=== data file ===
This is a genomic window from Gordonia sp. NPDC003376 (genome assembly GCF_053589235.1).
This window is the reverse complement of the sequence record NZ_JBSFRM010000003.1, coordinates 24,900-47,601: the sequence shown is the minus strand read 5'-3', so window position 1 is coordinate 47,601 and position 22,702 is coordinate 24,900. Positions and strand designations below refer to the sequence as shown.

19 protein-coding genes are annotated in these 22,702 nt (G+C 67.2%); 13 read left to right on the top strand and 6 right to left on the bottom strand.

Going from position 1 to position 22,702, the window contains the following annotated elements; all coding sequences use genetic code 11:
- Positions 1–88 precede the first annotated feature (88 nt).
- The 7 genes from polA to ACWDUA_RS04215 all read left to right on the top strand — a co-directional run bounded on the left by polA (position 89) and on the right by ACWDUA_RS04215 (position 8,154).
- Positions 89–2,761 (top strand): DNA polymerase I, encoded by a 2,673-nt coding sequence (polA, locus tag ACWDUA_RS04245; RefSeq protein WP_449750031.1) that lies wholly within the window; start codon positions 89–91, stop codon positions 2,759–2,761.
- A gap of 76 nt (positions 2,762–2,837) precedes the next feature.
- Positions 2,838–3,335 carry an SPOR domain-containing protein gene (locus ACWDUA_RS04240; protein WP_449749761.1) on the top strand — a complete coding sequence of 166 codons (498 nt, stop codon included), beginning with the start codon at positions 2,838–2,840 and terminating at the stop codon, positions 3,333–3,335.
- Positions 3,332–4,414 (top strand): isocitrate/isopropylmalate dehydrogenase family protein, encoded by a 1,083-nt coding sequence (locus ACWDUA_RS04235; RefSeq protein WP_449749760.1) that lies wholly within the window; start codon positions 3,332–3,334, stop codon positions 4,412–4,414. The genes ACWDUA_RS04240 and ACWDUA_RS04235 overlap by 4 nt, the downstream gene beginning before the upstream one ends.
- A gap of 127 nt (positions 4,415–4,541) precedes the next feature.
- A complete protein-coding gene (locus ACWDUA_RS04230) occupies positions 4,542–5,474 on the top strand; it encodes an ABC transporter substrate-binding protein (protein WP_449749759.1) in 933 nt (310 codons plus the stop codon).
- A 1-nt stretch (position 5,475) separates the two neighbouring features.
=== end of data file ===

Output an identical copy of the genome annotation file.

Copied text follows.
This is a genomic window from Gordonia sp. NPDC003376 (genome assembly GCF_053589235.1).
This window is the reverse complement of the sequence record NZ_JBSFRM010000003.1, coordinates 24,900-47,601: the sequence shown is the minus strand read 5'-3', so window position 1 is coordinate 47,601 and position 22,702 is coordinate 24,900. Positions and strand designations below refer to the sequence as shown.

19 protein-coding genes are annotated in these 22,702 nt (G+C 67.2%); 13 read left to right on the top strand and 6 right to left on the bottom strand.

Going from position 1 to position 22,702, the window contains the following annotated elements; all coding sequences use genetic code 11:
- Positions 1–88 precede the first annotated feature (88 nt).
- The 7 genes from polA to ACWDUA_RS04215 all read left to right on the top strand — a co-directional run bounded on the left by polA (position 89) and on the right by ACWDUA_RS04215 (position 8,154).
- Positions 89–2,761 (top strand): DNA polymerase I, encoded by a 2,673-nt coding sequence (polA, locus tag ACWDUA_RS04245; RefSeq protein WP_449750031.1) that lies wholly within the window; start codon positions 89–91, stop codon positions 2,759–2,761.
- A gap of 76 nt (positions 2,762–2,837) precedes the next feature.
- Positions 2,838–3,335 carry an SPOR domain-containing protein gene (locus ACWDUA_RS04240; protein WP_449749761.1) on the top strand — a complete coding sequence of 166 codons (498 nt, stop codon included), beginning with the start codon at positions 2,838–2,840 and terminating at the stop codon, positions 3,333–3,335.
- Positions 3,332–4,414 (top strand): isocitrate/isopropylmalate dehydrogenase family protein, encoded by a 1,083-nt coding sequence (locus ACWDUA_RS04235; RefSeq protein WP_449749760.1) that lies wholly within the window; start codon positions 3,332–3,334, stop codon positions 4,412–4,414. The genes ACWDUA_RS04240 and ACWDUA_RS04235 overlap by 4 nt, the downstream gene beginning before the upstream one ends.
- A gap of 127 nt (positions 4,415–4,541) precedes the next feature.
- A complete protein-coding gene (locus ACWDUA_RS04230) occupies positions 4,542–5,474 on the top strand; it encodes an ABC transporter substrate-binding protein (protein WP_449749759.1) in 933 nt (310 codons plus the stop codon).
- A 1-nt stretch (position 5,475) separates the two neighbouring features.